How to Blossom in Berlin: ChertLüdde opens its doors in Schöneberg

by An Paenhuysen // May 24, 2022

Petrit Halilaj slips into one of the two costumes lying on the floor. Suddenly, there is a big fuzzy creature with a bushy tail and a mask-like band of black around its eyes standing in front of me. The over-sized raccoon is not well received by the other animal in the room, a dog named Indy, whose human companion, Catherine Nichols, is curating this year’s Manifesta in Pristina. Indy grunts. We laugh because we know this raccoon is a fake. But Halilaj undresses promptly, not wanting to upset the dog. For him, the costume is real. The raccoon is the alter ego of Halilaj and his partner and artistic collaborator Alvaro Urbano. Later, while browsing through ‘10 interesting facts about raccoons’ online, I find out that this wild animal is extremely skilful and can survive almost anywhere. Isn’t every artist a skilled survivor too?

‘Die Blüten von Berlin’ is the title of the very first exhibition in ChertLüdde’s new space in Hauptstraße 18, Schöneberg. The poetic title has a touch of the absurd to it, similar to Marcel Broodthaers’ film ‘Berlin oder ein Traum mit Sahne’ from 1974 or Marlene Dietrich’s ‘Du hast ja keine Ahnung wie schön du bist Berlin’ from 1965. Originally, ‘Die Blüten von Berlin’ was the title of a 2001 punk song by Berlin icon Ovo Maltine. “Unser Glanz ist nur geliehen,” it goes. “Wir sind wie Falschgeld und Kopien.” The late Ovo Maltine is depicted in the exhibition in a photo by Annette Frick, who is exhibiting alongside Halilaj and Urbano. The drag queen is wearing an extravagant headdress with long, dangling tentacles, designed by fashion designer and performer, BeV StroganV. It somehow matches the daffodil she holds in her hands. Both persona and flower are artificial, but as Oscar Wilde (whose favourite flower was the daffodil) aptly stated, “Acting naturally is a pose, and the most irritating pose I know…”

That costuming is intrinsic to creating the self, was well known at Deko Behrendt where for the past seventy years, masquerades have been celebrated. In 2022, ChertLüdde has taken its place and does so respectfully, by using materials salvaged from the renovation of the space they now occupy, as well as documenting its past clientele. The exhibition, I’m told, is an homage to this institution of dressing up, cross-dressing, transvestism, and queer fashion. Annette Frick has photographed some of the costume store’s customers after she moved to Berlin in the nineties. One of them was Gunter Trube, whom she befriended at the cult bar Kumpelnest 3000, where the deaf activist and performer was bartending. We see Trube in the different stages of transformation, applying make-up and then adding the dress and the wig. It is hard work to get it right.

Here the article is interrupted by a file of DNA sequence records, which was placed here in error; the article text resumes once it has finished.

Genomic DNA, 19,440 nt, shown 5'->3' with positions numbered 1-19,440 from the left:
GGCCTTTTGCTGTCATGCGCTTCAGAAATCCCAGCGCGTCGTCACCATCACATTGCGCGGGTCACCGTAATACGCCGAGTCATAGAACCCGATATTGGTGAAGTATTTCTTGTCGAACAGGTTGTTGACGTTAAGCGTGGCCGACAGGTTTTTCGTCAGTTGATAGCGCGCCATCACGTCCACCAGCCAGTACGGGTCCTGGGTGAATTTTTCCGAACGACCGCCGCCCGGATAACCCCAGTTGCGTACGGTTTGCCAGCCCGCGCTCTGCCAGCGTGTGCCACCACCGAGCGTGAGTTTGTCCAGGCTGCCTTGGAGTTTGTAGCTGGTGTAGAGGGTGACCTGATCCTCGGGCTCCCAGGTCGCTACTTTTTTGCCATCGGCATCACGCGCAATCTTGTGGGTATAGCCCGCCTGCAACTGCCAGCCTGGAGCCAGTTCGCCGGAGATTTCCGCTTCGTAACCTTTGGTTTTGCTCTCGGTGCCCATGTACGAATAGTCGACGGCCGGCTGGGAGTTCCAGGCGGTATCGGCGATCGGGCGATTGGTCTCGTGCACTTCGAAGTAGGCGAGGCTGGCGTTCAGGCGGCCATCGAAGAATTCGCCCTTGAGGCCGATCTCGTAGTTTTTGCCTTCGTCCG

Another portrait series shows Juwelia Soraya, who performs every Friday night in her Galerie St. St. in Neukölln. In Frick’s photos, she poses elegantly, whilst tearing down wallpaper in a project space under renovation. Andy Warhol, a pioneer in the creation of artistic wallpapers, once said that “If you want to know who Andy Warhol is, just look at my face, or at the surface of my work. It’s all there.” Captured on camera in her own Warholian moment, Juwelia reveals the blank wall behind the patterned wallpaper. However, a different situation was presented to Chertlüdde while renovating the former Deko Behrendt. The colourful wallpaper kept appearing, layer after layer. So Halilaj and Urbano decided to make paintings from them. The compositions of colourful sheets are now delicately framed and are titled, ‘I Never Saw Blue You’ (2022). The gallery attendant suggests that I can also look into each work as a kind of mirror. So I go through the various addendums of the series, from ‘(Copper)’ to ‘(Pink),’ ‘(Teal),’ ‘(Purple),’ ‘(Green),’ ‘(Orange),’ and, there it is, ‘(Blue).’